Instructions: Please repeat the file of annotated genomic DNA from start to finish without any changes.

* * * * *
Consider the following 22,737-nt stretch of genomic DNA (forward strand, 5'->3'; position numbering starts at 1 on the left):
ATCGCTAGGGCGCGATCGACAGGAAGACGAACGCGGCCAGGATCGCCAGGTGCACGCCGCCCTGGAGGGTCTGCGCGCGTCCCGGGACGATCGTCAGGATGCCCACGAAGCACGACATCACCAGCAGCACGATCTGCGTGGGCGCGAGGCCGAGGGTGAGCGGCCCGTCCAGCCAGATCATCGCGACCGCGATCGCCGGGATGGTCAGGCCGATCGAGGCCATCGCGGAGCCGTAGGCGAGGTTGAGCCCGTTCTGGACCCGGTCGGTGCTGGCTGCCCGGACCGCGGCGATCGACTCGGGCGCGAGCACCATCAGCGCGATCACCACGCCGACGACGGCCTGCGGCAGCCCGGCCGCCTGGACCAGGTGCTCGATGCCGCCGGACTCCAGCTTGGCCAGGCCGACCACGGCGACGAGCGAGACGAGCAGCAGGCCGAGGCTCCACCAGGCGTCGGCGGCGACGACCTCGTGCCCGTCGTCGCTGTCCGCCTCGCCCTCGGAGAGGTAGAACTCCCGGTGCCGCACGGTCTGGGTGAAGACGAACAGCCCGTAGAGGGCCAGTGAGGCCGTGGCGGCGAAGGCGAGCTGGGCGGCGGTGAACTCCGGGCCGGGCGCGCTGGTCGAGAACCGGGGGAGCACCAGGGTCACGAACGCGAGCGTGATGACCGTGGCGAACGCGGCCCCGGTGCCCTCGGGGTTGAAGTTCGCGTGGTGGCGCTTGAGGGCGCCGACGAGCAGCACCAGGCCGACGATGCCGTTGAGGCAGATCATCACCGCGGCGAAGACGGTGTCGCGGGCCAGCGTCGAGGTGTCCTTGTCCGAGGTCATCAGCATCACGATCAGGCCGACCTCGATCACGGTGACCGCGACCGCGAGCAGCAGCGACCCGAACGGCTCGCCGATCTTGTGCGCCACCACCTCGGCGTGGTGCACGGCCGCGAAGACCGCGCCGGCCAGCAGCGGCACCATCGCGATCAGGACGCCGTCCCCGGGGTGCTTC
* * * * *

Consider the following 22,737-nt stretch of genomic DNA (forward strand, 5'->3'; position numbering starts at 1 on the left):
ATCGCTAGGGCGCGATCGACAGGAAGACGAACGCGGCCAGGATCGCCAGGTGCACGCCGCCCTGGAGGGTCTGCGCGCGTCCCGGGACGATCGTCAGGATGCCCACGAAGCACGACATCACCAGCAGCACGATCTGCGTGGGCGCGAGGCCGAGGGTGAGCGGCCCGTCCAGCCAGATCATCGCGACCGCGATCGCCGGGATGGTCAGGCCGATCGAGGCCATCGCGGAGCCGTAGGCGAGGTTGAGCCCGTTCTGGACCCGGTCGGTGCTGGCTGCCCGGACCGCGGCGATCGACTCGGGCGCGAGCACCATCAGCGCGATCACCACGCCGACGACGGCCTGCGGCAGCCCGGCCGCCTGGACCAGGTGCTCGATGCCGCCGGACTCCAGCTTGGCCAGGCCGACCACGGCGACGAGCGAGACGAGCAGCAGGCCGAGGCTCCACCAGGCGTCGGCGGCGACGACCTCGTGCCCGTCGTCGCTGTCCGCCTCGCCCTCGGAGAGGTAGAACTCCCGGTGCCGCACGGTCTGGGTGAAGACGAACAGCCCGTAGAGGGCCAGTGAGGCCGTGGCGGCGAAGGCGAGCTGGGCGGCGGTGAACTCCGGGCCGGGCGCGCTGGTCGAGAACCGGGGGAGCACCAGGGTCACGAACGCGAGCGTGATGACCGTGGCGAACGCGGCCCCGGTGCCCTCGGGGTTGAAGTTCGCGTGGTGGCGCTTGAGGGCGCCGACGAGCAGCACCAGGCCGACGATGCCGTTGAGGCAGATCATCACCGCGGCGAAGACGGTGTCGCGGGCCAGCGTCGAGGTGTCCTTGTCCGAGGTCATCAGCATCACGATCAGGCCGACCTCGATCACGGTGACCGCGACCGCGAGCAGCAGCGACCCGAACGGCTCGCCGATCTTGTGCGCCACCACCTCGGCGTGGTGCACGGCCGCGAAGACCGCGCCGGCCAGCAGCGGCACCATCGCGATCAGGACGCCGTCCCCGGGGTGCTTC